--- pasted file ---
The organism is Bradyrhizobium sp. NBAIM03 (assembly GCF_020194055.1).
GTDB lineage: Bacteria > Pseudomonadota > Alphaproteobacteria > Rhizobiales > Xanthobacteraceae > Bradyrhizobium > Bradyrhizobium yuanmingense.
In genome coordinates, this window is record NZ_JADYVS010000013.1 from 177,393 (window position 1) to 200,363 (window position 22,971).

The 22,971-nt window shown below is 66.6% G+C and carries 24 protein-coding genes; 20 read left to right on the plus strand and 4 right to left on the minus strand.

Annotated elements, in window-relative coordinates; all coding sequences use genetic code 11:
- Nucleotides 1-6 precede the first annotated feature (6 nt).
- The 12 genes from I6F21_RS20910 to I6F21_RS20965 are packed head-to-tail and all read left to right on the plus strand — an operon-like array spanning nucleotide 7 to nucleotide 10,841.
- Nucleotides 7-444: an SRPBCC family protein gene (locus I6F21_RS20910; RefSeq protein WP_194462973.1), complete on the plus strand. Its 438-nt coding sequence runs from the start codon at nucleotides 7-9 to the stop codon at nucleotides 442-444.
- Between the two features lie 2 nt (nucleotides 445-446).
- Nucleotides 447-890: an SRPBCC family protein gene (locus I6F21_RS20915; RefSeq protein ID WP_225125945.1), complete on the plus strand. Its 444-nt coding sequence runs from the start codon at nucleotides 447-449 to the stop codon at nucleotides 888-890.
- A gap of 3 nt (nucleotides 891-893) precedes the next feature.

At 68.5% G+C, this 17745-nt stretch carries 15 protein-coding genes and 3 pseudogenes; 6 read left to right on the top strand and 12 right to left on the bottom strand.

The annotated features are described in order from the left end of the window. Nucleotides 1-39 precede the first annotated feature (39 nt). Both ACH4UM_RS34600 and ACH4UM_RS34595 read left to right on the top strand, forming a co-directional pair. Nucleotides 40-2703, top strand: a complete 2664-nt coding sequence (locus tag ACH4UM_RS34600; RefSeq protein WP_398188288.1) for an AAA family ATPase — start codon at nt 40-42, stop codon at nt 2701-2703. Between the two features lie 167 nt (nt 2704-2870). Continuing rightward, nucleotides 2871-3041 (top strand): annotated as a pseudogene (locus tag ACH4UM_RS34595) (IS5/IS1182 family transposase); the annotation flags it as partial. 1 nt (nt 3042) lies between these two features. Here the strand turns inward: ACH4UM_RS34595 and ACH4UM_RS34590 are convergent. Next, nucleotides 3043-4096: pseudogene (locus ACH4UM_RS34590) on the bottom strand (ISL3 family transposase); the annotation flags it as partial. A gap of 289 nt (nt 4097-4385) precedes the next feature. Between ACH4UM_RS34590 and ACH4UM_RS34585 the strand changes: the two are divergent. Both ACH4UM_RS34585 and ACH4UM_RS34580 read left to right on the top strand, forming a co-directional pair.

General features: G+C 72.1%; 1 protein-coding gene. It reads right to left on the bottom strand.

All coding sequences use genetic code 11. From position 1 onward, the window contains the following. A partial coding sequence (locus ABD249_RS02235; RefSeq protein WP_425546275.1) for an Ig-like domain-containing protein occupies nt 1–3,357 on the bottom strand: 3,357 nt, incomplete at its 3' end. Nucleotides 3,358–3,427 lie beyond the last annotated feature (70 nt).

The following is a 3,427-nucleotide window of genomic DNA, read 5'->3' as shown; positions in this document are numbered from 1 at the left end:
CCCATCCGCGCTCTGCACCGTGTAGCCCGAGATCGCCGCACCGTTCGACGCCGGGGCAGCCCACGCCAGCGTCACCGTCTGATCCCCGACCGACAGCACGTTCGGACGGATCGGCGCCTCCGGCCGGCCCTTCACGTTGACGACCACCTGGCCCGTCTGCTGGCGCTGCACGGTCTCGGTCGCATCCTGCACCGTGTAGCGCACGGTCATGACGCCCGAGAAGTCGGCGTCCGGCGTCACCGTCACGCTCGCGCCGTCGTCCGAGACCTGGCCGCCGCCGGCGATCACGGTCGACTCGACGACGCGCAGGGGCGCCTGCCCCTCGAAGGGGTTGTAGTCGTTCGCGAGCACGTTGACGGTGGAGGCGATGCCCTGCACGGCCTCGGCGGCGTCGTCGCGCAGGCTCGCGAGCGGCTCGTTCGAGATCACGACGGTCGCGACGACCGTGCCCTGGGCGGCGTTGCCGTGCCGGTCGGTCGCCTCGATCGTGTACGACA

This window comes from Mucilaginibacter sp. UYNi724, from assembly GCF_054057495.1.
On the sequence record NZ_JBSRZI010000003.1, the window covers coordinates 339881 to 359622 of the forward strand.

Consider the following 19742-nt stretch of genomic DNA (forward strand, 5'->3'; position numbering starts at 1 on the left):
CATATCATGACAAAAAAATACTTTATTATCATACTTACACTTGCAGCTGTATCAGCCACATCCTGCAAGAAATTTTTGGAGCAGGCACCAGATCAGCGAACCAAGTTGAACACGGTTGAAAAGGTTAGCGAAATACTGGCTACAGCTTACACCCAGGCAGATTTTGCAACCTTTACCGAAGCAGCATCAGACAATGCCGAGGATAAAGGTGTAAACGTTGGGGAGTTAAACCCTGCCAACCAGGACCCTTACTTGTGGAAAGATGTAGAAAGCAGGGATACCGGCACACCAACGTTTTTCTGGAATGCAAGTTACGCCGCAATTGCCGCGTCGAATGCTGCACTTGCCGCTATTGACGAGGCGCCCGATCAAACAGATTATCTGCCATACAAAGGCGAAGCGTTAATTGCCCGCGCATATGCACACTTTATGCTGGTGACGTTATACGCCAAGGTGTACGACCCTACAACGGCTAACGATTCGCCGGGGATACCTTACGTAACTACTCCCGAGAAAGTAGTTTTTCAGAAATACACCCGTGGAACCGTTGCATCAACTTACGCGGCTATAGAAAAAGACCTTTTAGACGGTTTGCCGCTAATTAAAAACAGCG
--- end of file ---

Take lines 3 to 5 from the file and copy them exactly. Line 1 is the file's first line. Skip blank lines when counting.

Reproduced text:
In genome coordinates, this window is record NZ_JADYVS010000013.1 from 177,393 (window position 1) to 200,363 (window position 22,971).

The 22,971-nt window shown below is 66.6% G+C and carries 24 protein-coding genes; 20 read left to right on the plus strand and 4 right to left on the minus strand.

Annotated elements, in window-relative coordinates; all coding sequences use genetic code 11: